I had those same fears. The biggest benefit of nursing through pregnancy for me was the tandem nursing at the end. It was such a big goal and I was afraid my aversions were going to make that dream impossible. I was thankfully able to tandem nurse for 2 full years. Hang in there, you’re almost through it!
That is so good to hear, and very reassuring at this point. Because I take it back — My biggest fear would actually be having to wean my toddler once his baby brother is born. Hopefully the aversions do disappear and my big one can “teach” the little one to nurse the way I daydreamed when I first got pregnant. Thank you!
Very good article. I nursed both of my youngest 2 children at the same time. The older was was very considerate of the younger one. It was like he knew she needed it more. And they were best of friends as they were growing up.
I nursed through my pregnancy, too – and I’ve been tandem nursing ever since. I so relate to much of this. I will also add, that when my water broke, my contractions were only puttering along. Well, nursing my daughter to sleep (for about an hour) kicked things into high gear. My son was born (via natural VBAC) just a few hours later. Thanks for sharing with the Tuesday Baby Link Up Community. I’d love to feature this post this week, would you be willing to provide a link back at the end to one of the hosts? Thanks!
LaToya Edwards (@LaToyaSEdwards)
I had extremely sore nipples when I was preggers with #2 and my milk changed really fast. My son called it “yucky milk” but it wasn’t yucky enough for him to stop drinking it. I did have to institute a 3 second rule to handle the aversion and the pain. I was very happy to have a nursing 2 year old once baby was born and my milk came in.
I was still nursing my 24 month old when I found out that I was pregnant with twins.
The doctor wanted me to stop nursing but with the encouragement from my La Leche League group leaders I continued nursing through the entire pregnancy . . .
My twins were born at 40 weeks on their due date (7 lbs 1 oz & 6 lbs 5 oz) — & I was never on bed rest!
Anyway, after the twins were born I continued to nurse all 3 for about 3 months until my oldest turned 3.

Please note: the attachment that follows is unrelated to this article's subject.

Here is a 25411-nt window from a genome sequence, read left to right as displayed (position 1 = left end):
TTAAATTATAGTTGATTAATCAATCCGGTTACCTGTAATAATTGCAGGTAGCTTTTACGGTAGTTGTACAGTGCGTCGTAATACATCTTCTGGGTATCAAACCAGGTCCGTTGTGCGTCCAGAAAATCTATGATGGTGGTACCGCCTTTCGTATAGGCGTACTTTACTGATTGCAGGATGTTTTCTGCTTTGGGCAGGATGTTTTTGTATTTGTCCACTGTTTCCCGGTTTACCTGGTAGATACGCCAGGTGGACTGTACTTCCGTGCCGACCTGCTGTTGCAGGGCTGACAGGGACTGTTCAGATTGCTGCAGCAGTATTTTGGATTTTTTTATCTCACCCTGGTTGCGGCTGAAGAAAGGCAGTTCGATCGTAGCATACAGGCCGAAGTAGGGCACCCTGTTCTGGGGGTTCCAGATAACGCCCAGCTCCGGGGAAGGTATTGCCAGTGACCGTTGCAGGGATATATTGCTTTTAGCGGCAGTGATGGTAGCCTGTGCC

I would let her nurse first to relieve engorgement & then I would let the twins nurse.
(Later on, I had to have her eat her solid food first then nurse after the twins bc she was just happy to fill up on all the good baby milk too — she was so chubby & her cheeks were so rosy during that time — so cute!)
I continued to nurse the twins until they were 3 as well.
God is good, All the time!
This is so encouraging, i cant thank you enough for sharing. God bless.
Such great information. I so badly wanted to be able breastfeed both my boys when I had my second.
My first boy was 15mth old when I had my second. But sadly my 2nd lil fella came 5w early like my first. But he also tried to come at 8w early and two days before I started having those early scare contractions my toddler got frustrated and didn’t want a part of nursing cause my milk had turned to colostrum/close to dried up.
He was quite fine to stop he wasn’t bothered and it didn’t upset him to see his little brother drinking what he used to totally be very protective of his ‘drinks’.
I was a little disheartened though.
I love breastfeeding. It’s amazing how our bodies were created. My youngest is 14m now and I’m wanting to nurse him as long as he wants. He still wakes to nurse at night at least twice up to five times a night. And as tired as it makes me I’m glad he still wants his mummy.
I love your blog. It’s great. Thank you.
Keep it up. Xx
It sounds like you’ve done an amazing job with your boys. Don’t be discouraged. You were able to breastfeed your first little one for a good period of time. What a wonderful gift to give your sons. Good job mama. Enjoy this time with your youngest! It is such a precious time and I know I miss it 🙂